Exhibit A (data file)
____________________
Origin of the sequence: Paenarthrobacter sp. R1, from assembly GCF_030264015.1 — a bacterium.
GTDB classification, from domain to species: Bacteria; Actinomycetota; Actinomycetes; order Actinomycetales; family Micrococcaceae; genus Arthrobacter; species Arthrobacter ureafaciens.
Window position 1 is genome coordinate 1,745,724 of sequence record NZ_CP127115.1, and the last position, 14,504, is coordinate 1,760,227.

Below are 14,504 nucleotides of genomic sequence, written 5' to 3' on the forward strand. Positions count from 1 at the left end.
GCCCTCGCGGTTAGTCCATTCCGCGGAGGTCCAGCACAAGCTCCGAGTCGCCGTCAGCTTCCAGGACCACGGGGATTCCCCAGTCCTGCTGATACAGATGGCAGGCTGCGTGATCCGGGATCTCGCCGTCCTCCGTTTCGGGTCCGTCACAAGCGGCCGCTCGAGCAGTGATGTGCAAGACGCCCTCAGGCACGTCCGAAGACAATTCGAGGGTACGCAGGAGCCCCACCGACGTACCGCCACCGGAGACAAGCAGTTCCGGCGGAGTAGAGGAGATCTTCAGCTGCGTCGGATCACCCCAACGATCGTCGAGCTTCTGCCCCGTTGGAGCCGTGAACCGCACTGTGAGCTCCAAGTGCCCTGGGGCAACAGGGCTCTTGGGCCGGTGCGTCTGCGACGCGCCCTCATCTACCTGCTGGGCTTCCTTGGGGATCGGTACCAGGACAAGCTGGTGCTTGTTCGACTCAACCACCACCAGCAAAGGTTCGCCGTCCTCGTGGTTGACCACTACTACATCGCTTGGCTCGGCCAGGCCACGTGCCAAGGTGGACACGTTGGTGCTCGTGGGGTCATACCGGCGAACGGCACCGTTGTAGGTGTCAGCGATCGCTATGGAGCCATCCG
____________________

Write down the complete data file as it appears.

Origin of the sequence: Paenarthrobacter sp. R1, from assembly GCF_030264015.1 — a bacterium.
GTDB classification, from domain to species: Bacteria; Actinomycetota; Actinomycetes; order Actinomycetales; family Micrococcaceae; genus Arthrobacter; species Arthrobacter ureafaciens.
Window position 1 is genome coordinate 1,745,724 of sequence record NZ_CP127115.1, and the last position, 14,504, is coordinate 1,760,227.

Below are 14,504 nucleotides of genomic sequence, written 5' to 3' on the forward strand. Positions count from 1 at the left end.
GCCCTCGCGGTTAGTCCATTCCGCGGAGGTCCAGCACAAGCTCCGAGTCGCCGTCAGCTTCCAGGACCACGGGGATTCCCCAGTCCTGCTGATACAGATGGCAGGCTGCGTGATCCGGGATCTCGCCGTCCTCCGTTTCGGGTCCGTCACAAGCGGCCGCTCGAGCAGTGATGTGCAAGACGCCCTCAGGCACGTCCGAAGACAATTCGAGGGTACGCAGGAGCCCCACCGACGTACCGCCACCGGAGACAAGCAGTTCCGGCGGAGTAGAGGAGATCTTCAGCTGCGTCGGATCACCCCAACGATCGTCGAGCTTCTGCCCCGTTGGAGCCGTGAACCGCACTGTGAGCTCCAAGTGCCCTGGGGCAACAGGGCTCTTGGGCCGGTGCGTCTGCGACGCGCCCTCATCTACCTGCTGGGCTTCCTTGGGGATCGGTACCAGGACAAGCTGGTGCTTGTTCGACTCAACCACCACCAGCAAAGGTTCGCCGTCCTCGTGGTTGACCACTACTACATCGCTTGGCTCGGCCAGGCCACGTGCCAAGGTGGACACGTTGGTGCTCGTGGGGTCATACCGGCGAACGGCACCGTTGTAGGTGTCAGCGATCGCTATGGAGCCATCCG